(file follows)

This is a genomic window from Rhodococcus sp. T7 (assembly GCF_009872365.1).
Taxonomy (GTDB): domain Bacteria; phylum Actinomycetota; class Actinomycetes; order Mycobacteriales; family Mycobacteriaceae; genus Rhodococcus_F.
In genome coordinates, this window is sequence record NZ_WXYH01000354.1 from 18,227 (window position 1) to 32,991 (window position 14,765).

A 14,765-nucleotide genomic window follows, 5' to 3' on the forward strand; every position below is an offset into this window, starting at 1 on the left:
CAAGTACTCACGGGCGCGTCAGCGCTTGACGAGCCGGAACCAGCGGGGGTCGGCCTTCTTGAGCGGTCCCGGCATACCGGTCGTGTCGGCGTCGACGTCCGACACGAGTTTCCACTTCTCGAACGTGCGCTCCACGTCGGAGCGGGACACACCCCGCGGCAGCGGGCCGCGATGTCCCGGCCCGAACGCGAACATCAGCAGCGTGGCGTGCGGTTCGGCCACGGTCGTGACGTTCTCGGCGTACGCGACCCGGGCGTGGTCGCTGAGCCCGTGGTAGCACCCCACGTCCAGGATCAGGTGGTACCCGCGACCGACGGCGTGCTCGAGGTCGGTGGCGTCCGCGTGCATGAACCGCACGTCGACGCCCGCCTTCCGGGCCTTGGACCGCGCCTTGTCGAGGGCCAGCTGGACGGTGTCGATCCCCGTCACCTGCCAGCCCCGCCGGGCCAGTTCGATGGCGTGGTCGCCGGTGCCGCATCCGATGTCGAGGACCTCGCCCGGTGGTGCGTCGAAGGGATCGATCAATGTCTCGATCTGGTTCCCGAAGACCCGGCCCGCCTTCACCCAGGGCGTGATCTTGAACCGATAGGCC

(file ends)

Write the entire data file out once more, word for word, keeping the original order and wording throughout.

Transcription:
This is a genomic window from Rhodococcus sp. T7 (assembly GCF_009872365.1).
Taxonomy (GTDB): domain Bacteria; phylum Actinomycetota; class Actinomycetes; order Mycobacteriales; family Mycobacteriaceae; genus Rhodococcus_F.
In genome coordinates, this window is sequence record NZ_WXYH01000354.1 from 18,227 (window position 1) to 32,991 (window position 14,765).

A 14,765-nucleotide genomic window follows, 5' to 3' on the forward strand; every position below is an offset into this window, starting at 1 on the left:
CAAGTACTCACGGGCGCGTCAGCGCTTGACGAGCCGGAACCAGCGGGGGTCGGCCTTCTTGAGCGGTCCCGGCATACCGGTCGTGTCGGCGTCGACGTCCGACACGAGTTTCCACTTCTCGAACGTGCGCTCCACGTCGGAGCGGGACACACCCCGCGGCAGCGGGCCGCGATGTCCCGGCCCGAACGCGAACATCAGCAGCGTGGCGTGCGGTTCGGCCACGGTCGTGACGTTCTCGGCGTACGCGACCCGGGCGTGGTCGCTGAGCCCGTGGTAGCACCCCACGTCCAGGATCAGGTGGTACCCGCGACCGACGGCGTGCTCGAGGTCGGTGGCGTCCGCGTGCATGAACCGCACGTCGACGCCCGCCTTCCGGGCCTTGGACCGCGCCTTGTCGAGGGCCAGCTGGACGGTGTCGATCCCCGTCACCTGCCAGCCCCGCCGGGCCAGTTCGATGGCGTGGTCGCCGGTGCCGCATCCGATGTCGAGGACCTCGCCCGGTGGTGCGTCGAAGGGATCGATCAATGTCTCGATCTGGTTCCCGAAGACCCGGCCCGCCTTCACCCAGGGCGTGATCTTGAACCGATAGGCC